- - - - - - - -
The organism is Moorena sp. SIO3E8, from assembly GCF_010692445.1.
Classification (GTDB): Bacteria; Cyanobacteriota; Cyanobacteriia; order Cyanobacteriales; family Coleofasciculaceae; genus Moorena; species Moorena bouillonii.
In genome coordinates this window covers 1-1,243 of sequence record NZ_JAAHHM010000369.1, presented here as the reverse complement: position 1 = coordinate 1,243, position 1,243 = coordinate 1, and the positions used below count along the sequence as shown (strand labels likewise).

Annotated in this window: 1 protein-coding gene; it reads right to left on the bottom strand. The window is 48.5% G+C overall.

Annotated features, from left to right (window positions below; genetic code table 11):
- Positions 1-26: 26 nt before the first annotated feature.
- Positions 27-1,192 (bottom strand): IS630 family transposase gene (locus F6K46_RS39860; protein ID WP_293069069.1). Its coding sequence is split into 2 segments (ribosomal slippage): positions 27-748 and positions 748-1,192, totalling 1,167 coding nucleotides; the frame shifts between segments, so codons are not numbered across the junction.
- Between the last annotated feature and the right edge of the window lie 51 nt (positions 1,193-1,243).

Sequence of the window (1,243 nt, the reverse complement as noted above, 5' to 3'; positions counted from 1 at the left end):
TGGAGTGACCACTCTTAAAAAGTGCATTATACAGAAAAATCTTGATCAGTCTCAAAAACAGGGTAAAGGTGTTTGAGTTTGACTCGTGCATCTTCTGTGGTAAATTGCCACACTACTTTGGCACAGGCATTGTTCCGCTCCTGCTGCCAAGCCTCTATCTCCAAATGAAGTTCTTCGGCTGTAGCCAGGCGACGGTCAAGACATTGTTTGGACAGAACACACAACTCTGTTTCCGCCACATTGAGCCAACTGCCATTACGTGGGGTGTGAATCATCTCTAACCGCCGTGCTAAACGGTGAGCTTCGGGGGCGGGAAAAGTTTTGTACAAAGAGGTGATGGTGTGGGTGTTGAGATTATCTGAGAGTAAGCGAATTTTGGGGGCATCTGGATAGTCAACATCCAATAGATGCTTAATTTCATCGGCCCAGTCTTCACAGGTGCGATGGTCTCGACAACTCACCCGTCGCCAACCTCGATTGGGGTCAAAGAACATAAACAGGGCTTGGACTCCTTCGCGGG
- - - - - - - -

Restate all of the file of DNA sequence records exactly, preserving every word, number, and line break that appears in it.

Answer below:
The organism is Moorena sp. SIO3E8, from assembly GCF_010692445.1.
Classification (GTDB): Bacteria; Cyanobacteriota; Cyanobacteriia; order Cyanobacteriales; family Coleofasciculaceae; genus Moorena; species Moorena bouillonii.
In genome coordinates this window covers 1-1,243 of sequence record NZ_JAAHHM010000369.1, presented here as the reverse complement: position 1 = coordinate 1,243, position 1,243 = coordinate 1, and the positions used below count along the sequence as shown (strand labels likewise).

Annotated in this window: 1 protein-coding gene; it reads right to left on the bottom strand. The window is 48.5% G+C overall.

Annotated features, from left to right (window positions below; genetic code table 11):
- Positions 1-26: 26 nt before the first annotated feature.
- Positions 27-1,192 (bottom strand): IS630 family transposase gene (locus F6K46_RS39860; protein ID WP_293069069.1). Its coding sequence is split into 2 segments (ribosomal slippage): positions 27-748 and positions 748-1,192, totalling 1,167 coding nucleotides; the frame shifts between segments, so codons are not numbered across the junction.
- Between the last annotated feature and the right edge of the window lie 51 nt (positions 1,193-1,243).

Sequence of the window (1,243 nt, the reverse complement as noted above, 5' to 3'; positions counted from 1 at the left end):
TGGAGTGACCACTCTTAAAAAGTGCATTATACAGAAAAATCTTGATCAGTCTCAAAAACAGGGTAAAGGTGTTTGAGTTTGACTCGTGCATCTTCTGTGGTAAATTGCCACACTACTTTGGCACAGGCATTGTTCCGCTCCTGCTGCCAAGCCTCTATCTCCAAATGAAGTTCTTCGGCTGTAGCCAGGCGACGGTCAAGACATTGTTTGGACAGAACACACAACTCTGTTTCCGCCACATTGAGCCAACTGCCATTACGTGGGGTGTGAATCATCTCTAACCGCCGTGCTAAACGGTGAGCTTCGGGGGCGGGAAAAGTTTTGTACAAAGAGGTGATGGTGTGGGTGTTGAGATTATCTGAGAGTAAGCGAATTTTGGGGGCATCTGGATAGTCAACATCCAATAGATGCTTAATTTCATCGGCCCAGTCTTCACAGGTGCGATGGTCTCGACAACTCACCCGTCGCCAACCTCGATTGGGGTCAAAGAACATAAACAGGGCTTGGACTCCTTCGCGGG